Terrell Jefferson, a student at Florida A&M University, unpacked for holiday break. He then went into the living room and started playing a board game. Everyone was gathered sharing the holiday spirit.
It could be any home, but Terrell's home is special. It's filled with other teens who share a common bond - they grew up homeless.
The state took the 19-year-old from his mother when he was a baby because of her terrible drug addiction.
"And, growing up, my father was in prison most of my life," Jefferson said. "When I finally did meet my father, I was 18."
A few months later, his father died of cancer, leaving Terrell homeless and couch-hopping with friends and relatives.
It's Not Easy
A teacher suggested he apply for a program called Starting Right Now. He would either sink or swim.
"Because our program is hard," said Vicki Sokolik, who founded the non-profit in 2008. "It's not a free ride by any stretch of the imagination."
Starting Right Now is home to 24 teenagers at a time. They have to attend school every day and sign a contract to work 20 hours a week in a job that's assigned. They must clean their rooms and do their laundry. They are provided with a mentor, tutoring, room, and board.
Terrell flourished, graduated from high school, and received a full scholarship at FAMU, where he was a star on the soccer team last season.
The Kids and Their Kids
At the end of this school year, Starting Right Now will have helped 125 homeless teenagers. Not only do they get help to get through school, but in many cases, they find the family that they never had.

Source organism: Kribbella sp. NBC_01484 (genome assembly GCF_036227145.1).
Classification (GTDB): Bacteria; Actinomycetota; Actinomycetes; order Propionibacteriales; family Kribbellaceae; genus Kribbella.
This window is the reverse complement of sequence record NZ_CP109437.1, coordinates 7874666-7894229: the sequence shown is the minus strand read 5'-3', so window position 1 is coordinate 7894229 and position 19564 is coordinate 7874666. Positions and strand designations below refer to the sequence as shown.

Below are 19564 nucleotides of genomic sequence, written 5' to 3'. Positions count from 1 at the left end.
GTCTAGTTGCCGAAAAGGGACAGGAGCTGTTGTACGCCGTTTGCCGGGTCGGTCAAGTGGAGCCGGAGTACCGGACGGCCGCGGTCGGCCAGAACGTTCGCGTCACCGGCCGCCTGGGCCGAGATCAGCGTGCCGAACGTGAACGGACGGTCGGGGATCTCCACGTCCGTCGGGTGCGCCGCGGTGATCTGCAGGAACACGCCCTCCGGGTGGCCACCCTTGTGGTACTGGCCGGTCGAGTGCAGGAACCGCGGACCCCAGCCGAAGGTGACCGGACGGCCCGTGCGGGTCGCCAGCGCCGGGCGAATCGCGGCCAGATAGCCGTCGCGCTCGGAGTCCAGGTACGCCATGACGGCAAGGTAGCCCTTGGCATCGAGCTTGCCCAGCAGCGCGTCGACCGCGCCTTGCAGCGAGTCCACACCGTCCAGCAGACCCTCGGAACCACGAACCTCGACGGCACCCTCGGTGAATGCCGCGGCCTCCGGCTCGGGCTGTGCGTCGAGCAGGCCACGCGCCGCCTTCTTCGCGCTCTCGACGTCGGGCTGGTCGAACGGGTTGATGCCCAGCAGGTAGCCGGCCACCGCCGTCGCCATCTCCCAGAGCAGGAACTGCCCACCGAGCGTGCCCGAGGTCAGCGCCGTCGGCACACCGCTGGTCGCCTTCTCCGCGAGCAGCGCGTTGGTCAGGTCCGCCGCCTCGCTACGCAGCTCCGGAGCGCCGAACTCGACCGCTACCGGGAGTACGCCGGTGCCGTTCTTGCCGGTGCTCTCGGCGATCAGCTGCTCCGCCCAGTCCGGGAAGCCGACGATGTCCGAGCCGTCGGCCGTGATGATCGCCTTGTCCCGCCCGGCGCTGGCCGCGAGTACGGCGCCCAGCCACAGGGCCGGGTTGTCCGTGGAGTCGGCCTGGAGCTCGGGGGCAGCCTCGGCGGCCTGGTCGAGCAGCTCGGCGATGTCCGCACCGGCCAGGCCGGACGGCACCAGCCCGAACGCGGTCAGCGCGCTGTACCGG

"These guys are like my brothers and sisters," said Terrell, who will spend much of the holiday break here at the Starting Right Now home.
Vicki talks glowingly of "her kids." Many are the first in their family to finish high school, and most are the first to go to college. Surprisingly, she said it's not as much about them as it is about their children.
"When they have kids and their kids have kids, they're not going to be on welfare, not on food stamps, not on Medicaid," she said. "That's when you're going to see the societal benefit from this organization."
Where to Now?
Starting Right Now's success with getting homeless kids into college has yielded a good problem to have. The students they've moved onto campuses would like to "come home" for the holidays, but space is tight.
Terrell is squeezed into an empty room, but others are put up at hotels. The Starting Right Now home is a former county runaway shelter, and there's room to expand. Vickie has started fundraising to turn an unused part of the second floor into a "Home for the Holiday" area for returning students like Terrell.
I asked Terrell where he might have ended up had it not been for Starting Right Now.
"I would have ended up in jail or dead," he said. Now, he's loving college and playing sports at FAMU. He plans to become a nurse, or even a doctor.
"Once I got to college, that's when it all hit me," he said. "You can really do what you want to do with your life."
For more information, visit www.startingrightnow.org